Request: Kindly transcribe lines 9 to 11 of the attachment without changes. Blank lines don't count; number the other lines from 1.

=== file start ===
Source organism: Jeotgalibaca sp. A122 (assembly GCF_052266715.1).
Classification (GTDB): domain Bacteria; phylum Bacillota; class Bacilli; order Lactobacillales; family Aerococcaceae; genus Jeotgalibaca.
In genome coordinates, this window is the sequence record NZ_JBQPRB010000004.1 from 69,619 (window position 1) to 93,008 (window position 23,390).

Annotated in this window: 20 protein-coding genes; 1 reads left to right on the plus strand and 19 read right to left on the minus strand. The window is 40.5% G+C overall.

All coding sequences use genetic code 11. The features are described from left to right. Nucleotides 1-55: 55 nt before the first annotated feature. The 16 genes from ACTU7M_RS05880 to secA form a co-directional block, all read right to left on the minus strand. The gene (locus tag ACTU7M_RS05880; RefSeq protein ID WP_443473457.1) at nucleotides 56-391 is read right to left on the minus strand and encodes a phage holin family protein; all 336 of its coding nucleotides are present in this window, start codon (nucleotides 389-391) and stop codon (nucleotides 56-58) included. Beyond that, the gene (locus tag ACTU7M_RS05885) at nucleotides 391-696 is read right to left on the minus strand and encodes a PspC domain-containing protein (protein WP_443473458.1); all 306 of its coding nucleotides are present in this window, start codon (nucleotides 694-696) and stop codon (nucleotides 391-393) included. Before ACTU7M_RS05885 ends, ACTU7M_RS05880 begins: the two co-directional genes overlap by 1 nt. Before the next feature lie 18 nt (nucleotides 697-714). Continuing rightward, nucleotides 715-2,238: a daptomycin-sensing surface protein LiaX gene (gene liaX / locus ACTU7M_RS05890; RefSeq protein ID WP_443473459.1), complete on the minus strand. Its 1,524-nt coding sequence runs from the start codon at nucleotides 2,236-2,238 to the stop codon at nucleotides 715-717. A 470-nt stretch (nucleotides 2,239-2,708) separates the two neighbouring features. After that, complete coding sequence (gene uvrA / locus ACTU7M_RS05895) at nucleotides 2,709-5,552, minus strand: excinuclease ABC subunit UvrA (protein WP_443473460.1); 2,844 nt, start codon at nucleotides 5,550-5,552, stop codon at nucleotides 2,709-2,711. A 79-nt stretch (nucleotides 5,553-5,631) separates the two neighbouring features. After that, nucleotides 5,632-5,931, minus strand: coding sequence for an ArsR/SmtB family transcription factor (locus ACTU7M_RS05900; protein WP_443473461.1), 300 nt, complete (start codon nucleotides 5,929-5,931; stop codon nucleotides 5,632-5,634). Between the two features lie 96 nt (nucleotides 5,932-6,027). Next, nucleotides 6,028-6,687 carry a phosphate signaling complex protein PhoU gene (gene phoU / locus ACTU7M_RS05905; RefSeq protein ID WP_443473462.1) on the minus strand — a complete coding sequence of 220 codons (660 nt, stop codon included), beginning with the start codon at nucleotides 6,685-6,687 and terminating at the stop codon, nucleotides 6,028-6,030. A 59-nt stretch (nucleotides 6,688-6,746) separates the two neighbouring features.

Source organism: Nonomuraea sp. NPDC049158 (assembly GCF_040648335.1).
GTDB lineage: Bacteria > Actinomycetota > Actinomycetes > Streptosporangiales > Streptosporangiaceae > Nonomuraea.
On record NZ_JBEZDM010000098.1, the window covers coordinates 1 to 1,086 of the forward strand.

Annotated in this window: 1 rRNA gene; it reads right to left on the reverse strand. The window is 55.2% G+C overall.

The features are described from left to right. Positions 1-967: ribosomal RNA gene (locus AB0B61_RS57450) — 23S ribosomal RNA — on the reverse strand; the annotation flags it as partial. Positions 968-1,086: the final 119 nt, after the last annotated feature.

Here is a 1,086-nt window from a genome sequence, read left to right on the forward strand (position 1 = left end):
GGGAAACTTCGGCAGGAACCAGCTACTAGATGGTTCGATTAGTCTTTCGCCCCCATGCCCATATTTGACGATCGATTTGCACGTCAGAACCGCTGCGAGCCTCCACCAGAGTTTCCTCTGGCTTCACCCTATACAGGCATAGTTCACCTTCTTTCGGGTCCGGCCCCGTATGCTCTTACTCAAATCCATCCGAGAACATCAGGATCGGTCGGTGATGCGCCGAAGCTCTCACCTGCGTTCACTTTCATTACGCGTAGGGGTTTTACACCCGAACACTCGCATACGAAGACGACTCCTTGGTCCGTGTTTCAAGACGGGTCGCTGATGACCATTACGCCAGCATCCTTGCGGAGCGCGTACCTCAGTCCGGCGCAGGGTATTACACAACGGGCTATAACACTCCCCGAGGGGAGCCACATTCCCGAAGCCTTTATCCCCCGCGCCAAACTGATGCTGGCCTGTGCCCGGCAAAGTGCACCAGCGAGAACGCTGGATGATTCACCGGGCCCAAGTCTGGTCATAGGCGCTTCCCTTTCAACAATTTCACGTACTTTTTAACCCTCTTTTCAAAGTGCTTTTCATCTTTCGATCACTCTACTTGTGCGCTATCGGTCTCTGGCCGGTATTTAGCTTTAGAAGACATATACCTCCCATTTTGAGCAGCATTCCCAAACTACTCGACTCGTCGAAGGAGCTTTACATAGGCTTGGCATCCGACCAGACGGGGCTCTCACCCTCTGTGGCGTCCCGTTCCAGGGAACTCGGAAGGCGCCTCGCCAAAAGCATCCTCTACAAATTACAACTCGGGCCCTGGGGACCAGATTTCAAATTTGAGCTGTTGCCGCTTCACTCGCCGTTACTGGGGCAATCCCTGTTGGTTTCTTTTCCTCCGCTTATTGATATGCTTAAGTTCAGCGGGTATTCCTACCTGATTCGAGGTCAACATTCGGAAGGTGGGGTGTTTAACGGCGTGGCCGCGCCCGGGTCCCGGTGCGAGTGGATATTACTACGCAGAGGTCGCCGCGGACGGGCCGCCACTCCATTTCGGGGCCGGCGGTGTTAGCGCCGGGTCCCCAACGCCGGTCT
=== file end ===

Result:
Annotated in this window: 1 rRNA gene; it reads right to left on the reverse strand. The window is 55.2% G+C overall.

The features are described from left to right. Positions 1-967: ribosomal RNA gene (locus AB0B61_RS57450) — 23S ribosomal RNA — on the reverse strand; the annotation flags it as partial. Positions 968-1,086: the final 119 nt, after the last annotated feature.

Here is a 1,086-nt window from a genome sequence, read left to right on the forward strand (position 1 = left end):